Martha Rogers - Nursing Theorist
There are many people who believe that a person and his or her environment are integral to each other. That is, a patient can’t be separated from his or her environment when addressing health and treatment. By practicing nursing with this view of the coexistence of the human and his or her environment, a nurse can apply Martha E. Rogers’s Science of Unitary Human Beings to treat patients and help them in the process of change toward better health.
Biography of Martha E. Rogers
Martha E. Rogers was born in 1914 in Dallas, Texas. She received her nursing diploma from the Knoxville General Hospital School of Nursing in 1936, then earned her Public Health Nursing degree from George Peabody College in Tennessee in 1937. Her Master’s degree was from Teachers College at Columbia University in 1945, and her Doctorate in Nursing was given to her from Johns Hopkins University in Baltimore in 1954. Rogers died on March 13, 1994.
Career of Martha E. Rogers
Rogers worked as a professor at New York University’s School of Nursing. She was also a Fellow for the American Academy of Nursing. Her publications include: Theoretical Basis of Nursing (1970), Nursing Science and Art: A Prospective (1988),Nursing: Science of Unitary, Irreducible, Human Beings Update (1990), and Vision of Space Based Nursing (1990).
Other works written by Martha E. Rogers include:
- An Introduction to the Theoretical Basis of Nursing
- Educational revolution in nursing. By Martha E. Rogers. Published by Macmillan. 1961 Edition
- Reveille in Nursing
- Martha E Rogers: Her Life and Her Work
Martha E. Rogers’ Contribution to Nursing Theory: Science of Unitary Human Beings
Patients are considered “unitary human beings,” who cannot be divided into parts, but have to be looked at as a whole. According to Rogers’s model, patients have the capacity to participate knowingly in the process of change. The environment is also irreducible, and coexists with unitary human beings. In this model, humans are viewed as integral with the universe. That is, the patient and his or her environment are one.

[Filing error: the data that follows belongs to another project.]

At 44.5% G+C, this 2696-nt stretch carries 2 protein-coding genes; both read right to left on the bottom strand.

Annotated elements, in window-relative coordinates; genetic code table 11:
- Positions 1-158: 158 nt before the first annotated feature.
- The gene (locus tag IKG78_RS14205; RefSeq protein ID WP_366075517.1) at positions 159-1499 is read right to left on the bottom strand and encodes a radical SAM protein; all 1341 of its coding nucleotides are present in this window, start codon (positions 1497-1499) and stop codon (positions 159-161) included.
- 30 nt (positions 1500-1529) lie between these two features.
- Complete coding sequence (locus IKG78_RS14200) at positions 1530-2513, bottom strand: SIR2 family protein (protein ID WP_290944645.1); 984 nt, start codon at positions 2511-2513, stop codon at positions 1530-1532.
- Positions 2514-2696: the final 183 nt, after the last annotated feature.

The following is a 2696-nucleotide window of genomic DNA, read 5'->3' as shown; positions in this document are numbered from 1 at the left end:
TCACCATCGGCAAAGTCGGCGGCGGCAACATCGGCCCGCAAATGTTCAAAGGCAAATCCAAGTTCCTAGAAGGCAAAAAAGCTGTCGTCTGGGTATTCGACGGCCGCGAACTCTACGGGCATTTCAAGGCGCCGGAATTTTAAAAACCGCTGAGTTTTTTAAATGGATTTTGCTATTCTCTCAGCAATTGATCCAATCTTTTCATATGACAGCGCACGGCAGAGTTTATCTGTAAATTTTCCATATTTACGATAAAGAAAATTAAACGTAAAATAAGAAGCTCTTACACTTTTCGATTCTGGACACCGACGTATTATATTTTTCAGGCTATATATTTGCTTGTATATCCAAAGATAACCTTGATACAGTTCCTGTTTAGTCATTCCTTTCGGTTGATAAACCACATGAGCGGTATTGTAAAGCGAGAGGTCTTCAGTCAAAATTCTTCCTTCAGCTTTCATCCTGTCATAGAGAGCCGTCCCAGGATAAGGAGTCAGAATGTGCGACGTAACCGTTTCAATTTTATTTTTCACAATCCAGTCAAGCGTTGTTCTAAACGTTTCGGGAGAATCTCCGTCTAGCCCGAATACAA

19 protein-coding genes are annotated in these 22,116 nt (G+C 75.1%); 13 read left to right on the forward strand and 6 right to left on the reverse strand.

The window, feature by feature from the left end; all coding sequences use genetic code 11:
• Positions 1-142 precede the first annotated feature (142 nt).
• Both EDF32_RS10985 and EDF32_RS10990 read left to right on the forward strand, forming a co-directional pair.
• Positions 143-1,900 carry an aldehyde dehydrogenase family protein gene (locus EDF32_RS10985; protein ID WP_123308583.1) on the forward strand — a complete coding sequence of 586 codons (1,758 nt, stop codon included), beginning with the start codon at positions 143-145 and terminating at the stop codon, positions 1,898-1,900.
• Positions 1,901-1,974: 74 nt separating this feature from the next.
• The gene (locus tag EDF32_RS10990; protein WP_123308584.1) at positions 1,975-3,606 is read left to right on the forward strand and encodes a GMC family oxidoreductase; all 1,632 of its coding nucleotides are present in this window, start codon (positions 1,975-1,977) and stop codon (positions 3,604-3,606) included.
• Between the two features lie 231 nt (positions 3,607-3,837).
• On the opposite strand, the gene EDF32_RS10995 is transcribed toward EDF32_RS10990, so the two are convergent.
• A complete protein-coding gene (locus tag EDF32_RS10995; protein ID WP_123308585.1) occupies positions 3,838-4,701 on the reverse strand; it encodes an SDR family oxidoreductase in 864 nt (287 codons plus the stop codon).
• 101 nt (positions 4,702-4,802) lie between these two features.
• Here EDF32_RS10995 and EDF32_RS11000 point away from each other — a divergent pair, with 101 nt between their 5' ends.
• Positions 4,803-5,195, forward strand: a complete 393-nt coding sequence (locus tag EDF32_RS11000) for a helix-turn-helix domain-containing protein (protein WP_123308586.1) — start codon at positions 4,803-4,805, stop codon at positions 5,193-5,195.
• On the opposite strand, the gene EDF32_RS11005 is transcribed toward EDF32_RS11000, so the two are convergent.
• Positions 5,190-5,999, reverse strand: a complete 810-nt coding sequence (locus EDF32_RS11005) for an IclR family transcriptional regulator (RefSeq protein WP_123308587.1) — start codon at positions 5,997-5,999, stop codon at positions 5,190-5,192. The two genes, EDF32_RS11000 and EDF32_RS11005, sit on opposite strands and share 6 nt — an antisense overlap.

Rogers defined health as an expression of the life process. To that end, illness and health are part of the same continuum, and the events occurring throughout the patient’s life show how the patient is achieving his or her health potential.
The basic characteristics that describe the life process of the patient are: energy field, openness, pattern, and pan dimensionality. The energy field is the fundamental unit of all, both the living and unliving. It provides a way to view the patient and his or her environment as wholes, and it continuously changes in intensity, density, and extent. Openness refers to the fact that the human and environmental fields are constantly exchanging their energies. That is, there are no boundaries that block the flow of energy between fields. Pattern is the distinguishing characteristic of an energy field that is seen as a single wave. It’s an abstraction, and simply serves to give identiy to the field. Pan dimensionality is a domain that has no spatial or temporal attributes.
Nursing in the Science of Unitary Human Beings contains two dimensions: the science of nursing, which is the knowledge specific to the field of nursing that comes from scientific research; and the art of nursing, which involves using the science of nursing creatively to help better the life of the patient.
In this model, the role of the nurse is to serve people. Rogers also proposes noninvasive modalities for nursing, such as therapeutic touch, humor, music, meditation and guided imagery, and even the use of color. The interventions of nurses are meant to coordinate the rhythm between the human and environmental fields, help the patient in the process of change, and to help patients move toward better health. The practice of nursing, according to Rogers, should be focused on pain management, and supportive psychotherapy for rehabilitation.
It is often important to look at both the patient as a whole person, and the patient’s environment when treating the patient for an injury or illness. Martha E. Rogers’s Science of Unitary Human Beings addresses the importance of the environment as an integral part of the patient, and uses that knowledge to help nurses blend the science and art of nursing to ensure patients have a smooth recovery and can get back to the best health possible.
For more detailed information: Roger’s Theory of Unity Human Beings